Traders work on the floor of the New York Stock Exchange, Sept. 15, 2015. Reuters/Brendan McDermid

This story was updated at 4 p.m. EDT

U.S. stocks closed higher Wednesday, with the Dow Jones Industrial Average up 140 points after fluctuating in morning trading amid consumer prices posting their first decline in seven months. However, energy stocks received a boost in afternoon trading after U.S. oil prices leaped nearly 6 percent as crude oil inventories unexpectedly fell.

The weaker-than-expected consumer price inflation data comes at a crucial time as the U.S. Federal Reserve kicked off its highly anticipated two-day meeting Wednesday, where Janet Yellen and policymakers will debate whether to raise interest rates, which would be the first increase in nearly a decade.

“In light of the heightened market uncertainty, strong U.S. dollar and worries about the slowdown in China and emerging markets, we believe the Fed will delay its rate hike decision to December,” Gregory Daco, chief U.S. economist at Oxford Economics, said in a research note Wednesday.

The Dow Jones Industrial Average (INDEXDJX:.DJI) rose 140.10 points, or 0.8 percent, to close at 16,739.95. The Standard & Poor's 500 index (INDEXSP:.INX) edged up 17.22 points, or 0.87 percent, to end at 1,995.31. The Nasdaq composite (INDEXNASDAQ:.IXIC) added 28.72 points, or 0.59 percent, to finish at 4,889.24.

Nine of the 10 S&P 500 sectors traded higher, led by a 2.7 percent gains in energy stocks after U.S. oil prices leaped around 6 percent. Telecom stocks were the only decliner, down just 0.2 percent.

Crude prices received a boost after U.S. oil inventories unexpectedly fell, declining by 2.1 million barrels in the last week, the U.S. Energy Information Administration said Wednesday. Following the report, West Texas Intermediate crude, the benchmark for U.S. oil prices, rose 5.7 percent to $47.15 per barrel for October delivery on the New York Mercantile Exchange. On the London ICE Futures Exchange, Brent crude closed at $50 a barrel.

Dow component General Electric Company (NYSE:GE) led the index higher, gaining 2.5 percent, while oil giants Chevron Corporation (NYSE:CVX) and Exxon Mobil Corporation (NYSE:XOM) rose 2.4 percent and 2 percent, respectively.

Dow Jones Industrial Average ($DJI) Stock Price - Trailing Year | FindTheBest

Economists are preparing for the Fed’s two-day policy meeting, which kicks off Wednesday, followed by a statement from the Federal Open Market Committee at 2 p.m. EDT Thursday. Fed Chair Janet Yellen will hold a press conference at 2:30 p.m. Thursday following that statement, and investors will look for clues to the timing of the Fed’s rate hike.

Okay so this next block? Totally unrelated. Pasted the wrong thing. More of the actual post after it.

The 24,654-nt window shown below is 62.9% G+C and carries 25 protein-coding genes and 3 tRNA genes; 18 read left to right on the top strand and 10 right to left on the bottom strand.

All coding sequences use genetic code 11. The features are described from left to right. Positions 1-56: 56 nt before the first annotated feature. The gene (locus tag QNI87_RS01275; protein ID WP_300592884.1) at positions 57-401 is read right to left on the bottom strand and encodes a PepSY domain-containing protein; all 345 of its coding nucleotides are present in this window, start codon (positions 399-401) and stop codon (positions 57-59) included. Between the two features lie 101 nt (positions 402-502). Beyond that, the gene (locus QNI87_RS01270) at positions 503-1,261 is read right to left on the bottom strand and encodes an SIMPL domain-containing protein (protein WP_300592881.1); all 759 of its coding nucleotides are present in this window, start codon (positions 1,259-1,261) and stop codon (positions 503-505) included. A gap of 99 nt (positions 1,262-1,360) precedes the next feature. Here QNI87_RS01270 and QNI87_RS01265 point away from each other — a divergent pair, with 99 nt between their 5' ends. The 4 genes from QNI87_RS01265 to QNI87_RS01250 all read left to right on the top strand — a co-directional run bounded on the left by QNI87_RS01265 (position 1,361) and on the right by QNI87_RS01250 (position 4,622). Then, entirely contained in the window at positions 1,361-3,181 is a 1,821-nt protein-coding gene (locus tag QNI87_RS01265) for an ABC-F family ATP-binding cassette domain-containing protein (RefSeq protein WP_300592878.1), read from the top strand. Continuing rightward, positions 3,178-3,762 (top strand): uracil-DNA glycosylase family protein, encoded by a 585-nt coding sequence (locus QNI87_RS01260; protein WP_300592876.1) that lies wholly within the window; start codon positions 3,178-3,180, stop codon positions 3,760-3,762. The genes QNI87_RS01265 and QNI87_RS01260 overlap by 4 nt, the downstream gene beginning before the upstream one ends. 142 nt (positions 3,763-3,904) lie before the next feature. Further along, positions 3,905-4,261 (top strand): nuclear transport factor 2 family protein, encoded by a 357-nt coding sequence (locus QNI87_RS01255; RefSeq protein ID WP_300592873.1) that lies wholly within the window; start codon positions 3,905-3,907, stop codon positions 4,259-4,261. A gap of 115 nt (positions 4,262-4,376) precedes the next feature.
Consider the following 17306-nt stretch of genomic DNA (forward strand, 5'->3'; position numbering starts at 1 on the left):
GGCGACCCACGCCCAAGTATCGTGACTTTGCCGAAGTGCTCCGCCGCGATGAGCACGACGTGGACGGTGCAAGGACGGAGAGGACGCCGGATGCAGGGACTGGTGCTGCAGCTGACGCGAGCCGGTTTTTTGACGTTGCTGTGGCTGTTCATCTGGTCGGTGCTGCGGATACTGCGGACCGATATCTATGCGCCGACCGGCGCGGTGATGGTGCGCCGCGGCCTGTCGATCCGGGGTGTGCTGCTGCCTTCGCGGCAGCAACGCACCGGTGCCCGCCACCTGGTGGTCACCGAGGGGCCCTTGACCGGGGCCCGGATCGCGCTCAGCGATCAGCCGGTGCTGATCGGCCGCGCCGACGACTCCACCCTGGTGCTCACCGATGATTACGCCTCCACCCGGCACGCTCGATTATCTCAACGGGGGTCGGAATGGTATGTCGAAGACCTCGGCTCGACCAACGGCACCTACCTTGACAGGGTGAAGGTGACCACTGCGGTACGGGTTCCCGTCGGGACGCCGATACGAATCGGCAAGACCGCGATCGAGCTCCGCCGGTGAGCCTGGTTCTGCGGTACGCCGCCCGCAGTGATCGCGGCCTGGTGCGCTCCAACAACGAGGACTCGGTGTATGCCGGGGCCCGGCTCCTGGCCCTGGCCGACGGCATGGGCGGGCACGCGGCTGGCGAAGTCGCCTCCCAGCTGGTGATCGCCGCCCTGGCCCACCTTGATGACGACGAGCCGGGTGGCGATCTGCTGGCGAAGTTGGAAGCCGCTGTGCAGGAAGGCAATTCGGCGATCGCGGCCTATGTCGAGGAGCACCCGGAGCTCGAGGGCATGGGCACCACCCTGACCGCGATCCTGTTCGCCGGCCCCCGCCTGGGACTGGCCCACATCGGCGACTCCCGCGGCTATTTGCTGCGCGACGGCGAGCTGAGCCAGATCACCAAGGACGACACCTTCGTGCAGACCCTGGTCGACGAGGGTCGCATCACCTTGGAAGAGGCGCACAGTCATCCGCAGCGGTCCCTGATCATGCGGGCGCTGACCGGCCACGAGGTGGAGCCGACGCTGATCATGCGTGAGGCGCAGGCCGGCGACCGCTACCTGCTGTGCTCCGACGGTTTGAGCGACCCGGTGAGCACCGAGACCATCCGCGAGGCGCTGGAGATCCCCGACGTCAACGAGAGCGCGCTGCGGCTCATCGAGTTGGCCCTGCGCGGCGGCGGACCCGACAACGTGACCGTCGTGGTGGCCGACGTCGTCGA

The financial markets are currently pricing in only about a 30 percent chance of a rate hike in September, says Daco. Economists, however, are almost evenly split about the prospects of a U.S. rate hike this week, with the Bloomberg consensus poll showing 39 economists looking for no change in the federal funds rate, while 41 are looking for a hike of 25 basis points, or a quarter of a percent.

Effective Federal Funds Rate - 1 Year | FindTheData

U.S. consumer prices unexpectedly fell in August, marking the first decline since January. The drop signals muted inflation, which complicates the Federal Reserve's decision on whether to hike interest rates this week. The Consumer Price Index fell 0.1 percent last month after edging up 0.1 percent in July, the Labor Department said Wednesday.

Inflation has been held down by two key issues: the strong U.S. dollar and the precipitous drop in energy prices over the last year.

The decline in headline CPI inflation in August was partly due to the renewed decline in gasoline prices. Excluding food and energy, core consumer prices increased 0.1 percent in August, which was a little weaker than what economists were expecting. Part of the weakness was due to another weak reading for medical care prices, which were unchanged last month.

The central bank has a target for 2 percent annual inflation, using the personal consumption expenditures price index, which tends to run below the CPI.

Experts, however, expect the deflationary pressures from low energy prices and a strong dollar will begin to fade early next year. “Together with the fact that the economy is already very close to full employment, this suggests that both wages and core inflation will surprise on the upside next year,” Steve Murphy, U.S. economist at Capital Economics, said in a note.

Some experts argue Thursday's mixed CPI report is unlikely to have much of an impact on the Federal Open Market Committee's decision this week.

"With continued solid improvement in the labor market and inflation set to accelerate, PNC expects the FOMC to raise the fed funds target rate to a range of 0.25 to 0.50 percent when the committee releases its policy statement tomorrow afternoon at 2, although it remains a close call," Stuart Hoffman, chief economist at PNC Financial Services Group, said in a note.

Global shares traded higher ahead of the central bank’s meeting, with China’s benchmark Shanghai Composite index finishing up nearly 5 percent, while Japan’s Nikkei index closed up 0.8 percent.

European stocks traded higher, with Germany's DAX and France's CAC up 0.6 percent and 1.5 percent, respectively.